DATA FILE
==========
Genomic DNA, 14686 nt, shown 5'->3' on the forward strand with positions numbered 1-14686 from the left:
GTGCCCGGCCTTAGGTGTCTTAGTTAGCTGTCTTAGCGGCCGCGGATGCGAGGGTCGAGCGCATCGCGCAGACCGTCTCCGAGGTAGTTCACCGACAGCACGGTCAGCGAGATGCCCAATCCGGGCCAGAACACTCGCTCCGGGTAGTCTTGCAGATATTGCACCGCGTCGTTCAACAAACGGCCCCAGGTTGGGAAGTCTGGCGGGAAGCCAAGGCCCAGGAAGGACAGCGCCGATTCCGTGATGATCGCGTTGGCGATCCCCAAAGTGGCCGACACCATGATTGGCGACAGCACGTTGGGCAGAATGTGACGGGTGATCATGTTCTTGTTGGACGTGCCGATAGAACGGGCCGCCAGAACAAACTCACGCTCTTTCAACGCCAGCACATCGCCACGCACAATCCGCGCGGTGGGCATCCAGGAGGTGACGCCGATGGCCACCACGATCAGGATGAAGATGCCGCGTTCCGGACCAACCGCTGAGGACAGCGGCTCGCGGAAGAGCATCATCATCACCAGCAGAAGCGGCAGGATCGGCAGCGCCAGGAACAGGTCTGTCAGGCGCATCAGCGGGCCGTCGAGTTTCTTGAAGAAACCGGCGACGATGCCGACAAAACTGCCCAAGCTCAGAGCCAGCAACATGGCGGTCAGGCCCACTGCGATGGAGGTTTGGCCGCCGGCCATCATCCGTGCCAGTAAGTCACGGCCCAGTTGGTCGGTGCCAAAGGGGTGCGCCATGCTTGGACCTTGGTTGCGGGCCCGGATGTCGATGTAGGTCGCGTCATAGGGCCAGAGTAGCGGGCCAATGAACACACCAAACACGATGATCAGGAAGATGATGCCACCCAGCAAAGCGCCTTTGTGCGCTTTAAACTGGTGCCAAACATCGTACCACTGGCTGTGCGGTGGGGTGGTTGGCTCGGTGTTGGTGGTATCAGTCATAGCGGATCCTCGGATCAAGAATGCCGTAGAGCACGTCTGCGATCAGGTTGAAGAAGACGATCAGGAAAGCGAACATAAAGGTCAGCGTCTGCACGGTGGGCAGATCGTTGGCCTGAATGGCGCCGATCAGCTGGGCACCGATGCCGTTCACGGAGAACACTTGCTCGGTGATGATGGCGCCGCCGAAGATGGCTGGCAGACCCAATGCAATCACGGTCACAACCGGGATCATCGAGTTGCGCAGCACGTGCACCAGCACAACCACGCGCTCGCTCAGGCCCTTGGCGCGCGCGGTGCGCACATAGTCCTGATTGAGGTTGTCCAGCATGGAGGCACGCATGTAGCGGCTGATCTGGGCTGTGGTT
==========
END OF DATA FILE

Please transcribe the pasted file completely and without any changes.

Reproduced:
Genomic DNA, 14686 nt, shown 5'->3' on the forward strand with positions numbered 1-14686 from the left:
GTGCCCGGCCTTAGGTGTCTTAGTTAGCTGTCTTAGCGGCCGCGGATGCGAGGGTCGAGCGCATCGCGCAGACCGTCTCCGAGGTAGTTCACCGACAGCACGGTCAGCGAGATGCCCAATCCGGGCCAGAACACTCGCTCCGGGTAGTCTTGCAGATATTGCACCGCGTCGTTCAACAAACGGCCCCAGGTTGGGAAGTCTGGCGGGAAGCCAAGGCCCAGGAAGGACAGCGCCGATTCCGTGATGATCGCGTTGGCGATCCCCAAAGTGGCCGACACCATGATTGGCGACAGCACGTTGGGCAGAATGTGACGGGTGATCATGTTCTTGTTGGACGTGCCGATAGAACGGGCCGCCAGAACAAACTCACGCTCTTTCAACGCCAGCACATCGCCACGCACAATCCGCGCGGTGGGCATCCAGGAGGTGACGCCGATGGCCACCACGATCAGGATGAAGATGCCGCGTTCCGGACCAACCGCTGAGGACAGCGGCTCGCGGAAGAGCATCATCATCACCAGCAGAAGCGGCAGGATCGGCAGCGCCAGGAACAGGTCTGTCAGGCGCATCAGCGGGCCGTCGAGTTTCTTGAAGAAACCGGCGACGATGCCGACAAAACTGCCCAAGCTCAGAGCCAGCAACATGGCGGTCAGGCCCACTGCGATGGAGGTTTGGCCGCCGGCCATCATCCGTGCCAGTAAGTCACGGCCCAGTTGGTCGGTGCCAAAGGGGTGCGCCATGCTTGGACCTTGGTTGCGGGCCCGGATGTCGATGTAGGTCGCGTCATAGGGCCAGAGTAGCGGGCCAATGAACACACCAAACACGATGATCAGGAAGATGATGCCACCCAGCAAAGCGCCTTTGTGCGCTTTAAACTGGTGCCAAACATCGTACCACTGGCTGTGCGGTGGGGTGGTTGGCTCGGTGTTGGTGGTATCAGTCATAGCGGATCCTCGGATCAAGAATGCCGTAGAGCACGTCTGCGATCAGGTTGAAGAAGACGATCAGGAAAGCGAACATAAAGGTCAGCGTCTGCACGGTGGGCAGATCGTTGGCCTGAATGGCGCCGATCAGCTGGGCACCGATGCCGTTCACGGAGAACACTTGCTCGGTGATGATGGCGCCGCCGAAGATGGCTGGCAGACCCAATGCAATCACGGTCACAACCGGGATCATCGAGTTGCGCAGCACGTGCACCAGCACAACCACGCGCTCGCTCAGGCCCTTGGCGCGCGCGGTGCGCACATAGTCCTGATTGAGGTTGTCCAGCATGGAGGCACGCATGTAGCGGCTGATCTGGGCTGTGGTT